Bogyoke Aung San Market
The Bogyoke Market (Scott Market) is the "Shopping Center" of Yangon. It was first built in 1936 and named Scott Market after Mr. C. Scott, the Municipal Commissioner. Nowadays, the name was changed to the national leader General Aung San who was assassinated in 1947. There are around 2.000 shops selling luxury items, handicrafts, foodstuffs, clothing, jewellery, fashion and other consumer goods.
The market is open daily from 8.00 AM to 6.00 PM except Mondays and puplic holidays.
The best time to visit is between 8.00 AM and 10.00 AM, when the entire market is open.
Bago (Pegu) is situated 80 km from Yangon. It is about a 2 hours drive from Yangon. Bago was the ancient capital of the Mon Kingdom (15 century). There are many tourist attractions like Shwet Tha Lyaung Buddha Image, Shwemawdaw Pagoda, Kyaikpun Pagoda etc.
The Paya is the heart of the region and is widely known as Payagyi (Great Golden God Paya, 114m high). Like the phoenix in Greek mythology, the Paya has suffered and been recovered from 34 severe earth-quakes during its history, as Bago lies on the epicentre in the earth-quake prone-zone. Unlike the elegant Shwedagon, there is an out-break between the octagonal base and the bell-edge of the upper-structure. In fact, it is higher than any other pagoda in Myanmar.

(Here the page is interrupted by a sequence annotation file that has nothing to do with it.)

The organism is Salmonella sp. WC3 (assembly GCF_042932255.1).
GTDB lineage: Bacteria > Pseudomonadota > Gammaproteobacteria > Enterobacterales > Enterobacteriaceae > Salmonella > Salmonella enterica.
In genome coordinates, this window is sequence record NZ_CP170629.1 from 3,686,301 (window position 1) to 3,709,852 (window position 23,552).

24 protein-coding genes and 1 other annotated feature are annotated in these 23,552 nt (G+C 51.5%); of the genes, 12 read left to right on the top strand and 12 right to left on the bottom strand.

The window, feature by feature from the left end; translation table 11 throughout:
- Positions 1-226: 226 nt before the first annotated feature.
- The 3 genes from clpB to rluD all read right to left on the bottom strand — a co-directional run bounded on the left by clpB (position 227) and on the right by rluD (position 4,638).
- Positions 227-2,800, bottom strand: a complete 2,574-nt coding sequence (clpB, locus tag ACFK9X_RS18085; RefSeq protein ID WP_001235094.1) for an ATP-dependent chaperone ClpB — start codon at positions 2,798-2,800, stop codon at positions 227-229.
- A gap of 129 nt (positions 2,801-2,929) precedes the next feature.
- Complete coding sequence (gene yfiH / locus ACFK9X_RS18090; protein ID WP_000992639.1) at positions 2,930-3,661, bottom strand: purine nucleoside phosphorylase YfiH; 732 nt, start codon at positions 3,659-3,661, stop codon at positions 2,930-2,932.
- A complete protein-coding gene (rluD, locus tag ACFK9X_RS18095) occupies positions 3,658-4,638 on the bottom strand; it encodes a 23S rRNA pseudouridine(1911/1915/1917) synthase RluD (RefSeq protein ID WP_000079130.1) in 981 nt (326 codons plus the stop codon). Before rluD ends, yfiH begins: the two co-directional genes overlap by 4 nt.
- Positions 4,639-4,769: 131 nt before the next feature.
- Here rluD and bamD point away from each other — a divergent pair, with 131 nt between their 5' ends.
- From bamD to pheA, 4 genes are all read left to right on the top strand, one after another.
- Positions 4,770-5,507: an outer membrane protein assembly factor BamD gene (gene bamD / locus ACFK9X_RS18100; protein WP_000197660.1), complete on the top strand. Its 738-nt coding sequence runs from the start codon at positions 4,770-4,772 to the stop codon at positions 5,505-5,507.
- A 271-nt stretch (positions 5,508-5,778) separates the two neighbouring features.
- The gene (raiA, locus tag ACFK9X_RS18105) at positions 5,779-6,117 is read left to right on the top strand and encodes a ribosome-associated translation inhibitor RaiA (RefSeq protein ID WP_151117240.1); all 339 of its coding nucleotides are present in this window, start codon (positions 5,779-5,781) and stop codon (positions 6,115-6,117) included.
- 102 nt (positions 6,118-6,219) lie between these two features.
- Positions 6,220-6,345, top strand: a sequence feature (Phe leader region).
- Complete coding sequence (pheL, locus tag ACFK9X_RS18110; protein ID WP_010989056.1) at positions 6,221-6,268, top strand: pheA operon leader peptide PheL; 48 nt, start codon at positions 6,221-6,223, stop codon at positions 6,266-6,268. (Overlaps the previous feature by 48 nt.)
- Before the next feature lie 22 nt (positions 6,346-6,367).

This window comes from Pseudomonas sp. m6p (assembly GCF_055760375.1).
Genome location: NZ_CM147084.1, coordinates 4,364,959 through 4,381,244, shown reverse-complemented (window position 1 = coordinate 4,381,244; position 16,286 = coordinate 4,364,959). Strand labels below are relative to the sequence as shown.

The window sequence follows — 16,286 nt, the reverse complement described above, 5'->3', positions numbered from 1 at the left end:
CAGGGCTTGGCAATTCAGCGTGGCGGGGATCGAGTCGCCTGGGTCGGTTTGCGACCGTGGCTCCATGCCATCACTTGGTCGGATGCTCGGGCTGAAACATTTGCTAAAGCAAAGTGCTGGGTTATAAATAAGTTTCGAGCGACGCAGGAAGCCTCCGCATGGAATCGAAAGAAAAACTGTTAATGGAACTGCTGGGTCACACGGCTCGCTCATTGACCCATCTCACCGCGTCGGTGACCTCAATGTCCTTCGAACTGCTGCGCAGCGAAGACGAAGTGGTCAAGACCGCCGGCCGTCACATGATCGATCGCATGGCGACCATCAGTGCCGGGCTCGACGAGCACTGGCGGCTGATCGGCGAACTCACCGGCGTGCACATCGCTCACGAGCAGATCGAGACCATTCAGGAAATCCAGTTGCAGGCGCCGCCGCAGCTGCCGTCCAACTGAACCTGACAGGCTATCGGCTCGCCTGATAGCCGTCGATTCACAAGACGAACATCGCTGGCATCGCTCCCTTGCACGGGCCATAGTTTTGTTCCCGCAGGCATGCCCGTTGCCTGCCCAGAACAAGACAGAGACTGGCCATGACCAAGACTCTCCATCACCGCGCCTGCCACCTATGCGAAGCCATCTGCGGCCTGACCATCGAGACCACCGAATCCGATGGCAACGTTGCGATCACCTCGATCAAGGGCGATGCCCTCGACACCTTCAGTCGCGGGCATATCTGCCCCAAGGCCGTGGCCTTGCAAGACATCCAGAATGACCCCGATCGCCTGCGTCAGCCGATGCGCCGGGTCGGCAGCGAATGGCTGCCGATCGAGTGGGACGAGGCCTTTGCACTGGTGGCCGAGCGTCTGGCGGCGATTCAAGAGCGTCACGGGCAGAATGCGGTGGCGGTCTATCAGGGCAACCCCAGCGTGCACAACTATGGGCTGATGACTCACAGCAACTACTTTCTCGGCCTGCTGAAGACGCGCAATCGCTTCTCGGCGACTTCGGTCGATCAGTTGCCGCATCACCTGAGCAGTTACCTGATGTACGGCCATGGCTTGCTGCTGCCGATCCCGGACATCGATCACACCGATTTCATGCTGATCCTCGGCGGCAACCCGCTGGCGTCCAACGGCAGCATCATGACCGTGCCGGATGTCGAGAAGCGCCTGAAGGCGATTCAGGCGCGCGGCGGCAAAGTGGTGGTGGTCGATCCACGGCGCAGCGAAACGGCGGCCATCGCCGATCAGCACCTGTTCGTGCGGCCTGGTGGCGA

Shwe Tha Lyaung Buddha Image
This reclining Buddha measures 55 m long, 16 m high and 9 m wide. It was first built centuries ago (994 AD) and was totally lost after the destruction of Bago in 1757. Its restoration took place from 1881 to 1903. The Buddha Image is built in a well proportionate structure and symmetrical balance, so it looks quite realistic. Behind the Buddha figure you will see wall paintings and bas-relief carvings relating the historical foundation of the image.
Kyaikhtiyo (Golden Rock)
The Kyaikhtiyo Pagaoda is also known as the Golden Rock. It is the largest domestic tourism centre located about 140 km east (5 hours drive) from Yangon. The Golden Rock is a sacred, massive, gold-leafed boulder resting precariously on the edge of a cliff at the top of Mount Kyaik Hti Yoe. The hill lies about 1100 m above the sea level. The legend says that the balance of the rock is due to a Buddha’s hair specially placed in the stupa.